32. The method as set forth in claim 31, further comprising the step of writing the contents of the first storage area in the DMA engine back to the virtual register identified by the virtual circuit identification stored in the DMA engine when the DMA engine completes the DMA transfer of data from the buffer.
33. The method as set forth in claim 30, wherein the host writes data to be transferred across a virtual circuit in a plurality of buffers, said step of generating virtual registers further comprises generating a link pointer to point to a next virtual register of a plurality of virtual registers, each of the plurality of virtual registers comprising a buffer address of a buffer containing data written to by the host.
34. The method as set forth in claim 31, wherein when additional data has been written into buffers for transfer across a different virtual circuit, said method further comprising the steps of:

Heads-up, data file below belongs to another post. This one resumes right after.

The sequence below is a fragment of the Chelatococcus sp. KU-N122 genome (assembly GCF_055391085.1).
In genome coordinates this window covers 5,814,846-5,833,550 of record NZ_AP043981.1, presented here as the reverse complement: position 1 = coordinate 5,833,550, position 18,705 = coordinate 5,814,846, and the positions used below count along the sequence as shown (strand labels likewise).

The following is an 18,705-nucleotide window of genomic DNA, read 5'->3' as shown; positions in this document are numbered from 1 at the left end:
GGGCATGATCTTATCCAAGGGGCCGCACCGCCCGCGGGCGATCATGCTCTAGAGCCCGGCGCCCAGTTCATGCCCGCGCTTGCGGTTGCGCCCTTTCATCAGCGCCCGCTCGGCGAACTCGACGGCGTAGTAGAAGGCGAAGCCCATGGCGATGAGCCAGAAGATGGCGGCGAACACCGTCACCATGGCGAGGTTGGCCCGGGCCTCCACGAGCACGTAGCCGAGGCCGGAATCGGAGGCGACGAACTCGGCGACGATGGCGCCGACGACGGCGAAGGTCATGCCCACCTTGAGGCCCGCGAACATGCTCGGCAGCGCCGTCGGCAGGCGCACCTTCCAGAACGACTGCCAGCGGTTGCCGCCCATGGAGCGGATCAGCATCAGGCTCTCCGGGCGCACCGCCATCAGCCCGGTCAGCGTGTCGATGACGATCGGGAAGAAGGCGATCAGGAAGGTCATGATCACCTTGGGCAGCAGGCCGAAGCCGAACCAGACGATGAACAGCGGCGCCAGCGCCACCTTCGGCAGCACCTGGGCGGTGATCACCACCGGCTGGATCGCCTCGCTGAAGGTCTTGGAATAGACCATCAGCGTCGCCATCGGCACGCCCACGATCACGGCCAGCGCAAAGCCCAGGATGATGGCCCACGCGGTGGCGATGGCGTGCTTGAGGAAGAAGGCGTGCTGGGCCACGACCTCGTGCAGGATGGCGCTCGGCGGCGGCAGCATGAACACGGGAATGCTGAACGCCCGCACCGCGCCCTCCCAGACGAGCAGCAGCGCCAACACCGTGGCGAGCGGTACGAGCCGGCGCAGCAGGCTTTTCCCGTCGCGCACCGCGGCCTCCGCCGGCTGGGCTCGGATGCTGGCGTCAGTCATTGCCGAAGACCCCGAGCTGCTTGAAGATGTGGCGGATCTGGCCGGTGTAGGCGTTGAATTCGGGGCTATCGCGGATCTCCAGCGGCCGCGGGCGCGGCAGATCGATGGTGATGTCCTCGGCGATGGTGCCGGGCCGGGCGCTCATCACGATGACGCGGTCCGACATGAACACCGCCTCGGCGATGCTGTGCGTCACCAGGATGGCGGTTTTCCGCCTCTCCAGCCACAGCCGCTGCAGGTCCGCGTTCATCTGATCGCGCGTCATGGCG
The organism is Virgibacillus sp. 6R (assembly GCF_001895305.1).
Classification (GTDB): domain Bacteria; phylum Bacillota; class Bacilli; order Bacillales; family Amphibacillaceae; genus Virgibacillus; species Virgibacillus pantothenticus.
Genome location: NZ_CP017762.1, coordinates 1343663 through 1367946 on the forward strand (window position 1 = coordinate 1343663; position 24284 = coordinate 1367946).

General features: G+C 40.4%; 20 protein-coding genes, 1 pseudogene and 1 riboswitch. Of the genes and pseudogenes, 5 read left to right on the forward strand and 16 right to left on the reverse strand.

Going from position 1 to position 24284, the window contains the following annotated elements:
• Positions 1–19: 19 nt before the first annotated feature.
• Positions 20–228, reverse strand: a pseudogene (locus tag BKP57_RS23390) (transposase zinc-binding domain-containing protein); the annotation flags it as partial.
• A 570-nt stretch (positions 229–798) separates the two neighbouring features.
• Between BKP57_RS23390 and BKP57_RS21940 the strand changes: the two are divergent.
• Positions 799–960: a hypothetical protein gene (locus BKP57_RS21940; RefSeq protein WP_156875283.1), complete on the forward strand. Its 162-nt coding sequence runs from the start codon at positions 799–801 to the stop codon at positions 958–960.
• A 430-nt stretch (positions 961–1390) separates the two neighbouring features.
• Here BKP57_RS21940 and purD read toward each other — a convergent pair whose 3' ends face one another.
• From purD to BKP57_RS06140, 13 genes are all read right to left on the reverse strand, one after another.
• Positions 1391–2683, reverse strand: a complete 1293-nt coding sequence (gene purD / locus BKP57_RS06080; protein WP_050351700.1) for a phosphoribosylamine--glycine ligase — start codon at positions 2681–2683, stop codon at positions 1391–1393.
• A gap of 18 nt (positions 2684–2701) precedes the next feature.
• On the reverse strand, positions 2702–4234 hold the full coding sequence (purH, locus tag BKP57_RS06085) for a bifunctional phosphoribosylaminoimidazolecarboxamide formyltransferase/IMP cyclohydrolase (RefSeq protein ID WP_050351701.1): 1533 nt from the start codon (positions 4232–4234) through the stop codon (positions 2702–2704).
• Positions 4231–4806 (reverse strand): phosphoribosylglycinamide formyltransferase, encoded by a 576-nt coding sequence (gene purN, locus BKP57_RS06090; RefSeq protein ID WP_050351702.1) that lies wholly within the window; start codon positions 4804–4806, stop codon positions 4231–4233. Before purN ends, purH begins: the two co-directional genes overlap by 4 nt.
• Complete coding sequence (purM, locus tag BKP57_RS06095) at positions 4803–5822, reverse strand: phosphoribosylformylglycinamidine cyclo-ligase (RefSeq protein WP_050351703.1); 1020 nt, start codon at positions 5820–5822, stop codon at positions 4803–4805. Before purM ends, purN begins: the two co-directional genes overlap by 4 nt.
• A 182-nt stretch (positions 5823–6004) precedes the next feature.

writing the contents of the first storage area in the DMA engine back to the virtual register identified by the virtual circuit identification stored in the first storage area in the DMA engine;
performing the steps of writing an identification of the buffer, transferring the identified buffer address and performing a DMA access to transfer the additional data across the different virtual circuit.
35. The method as set forth in claim 26, further comprising the step of notifying the first device of the status of the transfer of data across the network.
36. The method as set forth in claim 35, wherein the step of notifying comprises the steps of writing status information into adapter memory, setting a flag to indicate that status information is awaiting to be read by the first device, said first device polling the flag to determine when the adapter memory is to be read for status information.
37. The method as set forth in claim 35, wherein the step of notifying comprises the steps of writing status information into adapter memory, and setting an interrupt in the host to notify the host device that status information is to be read.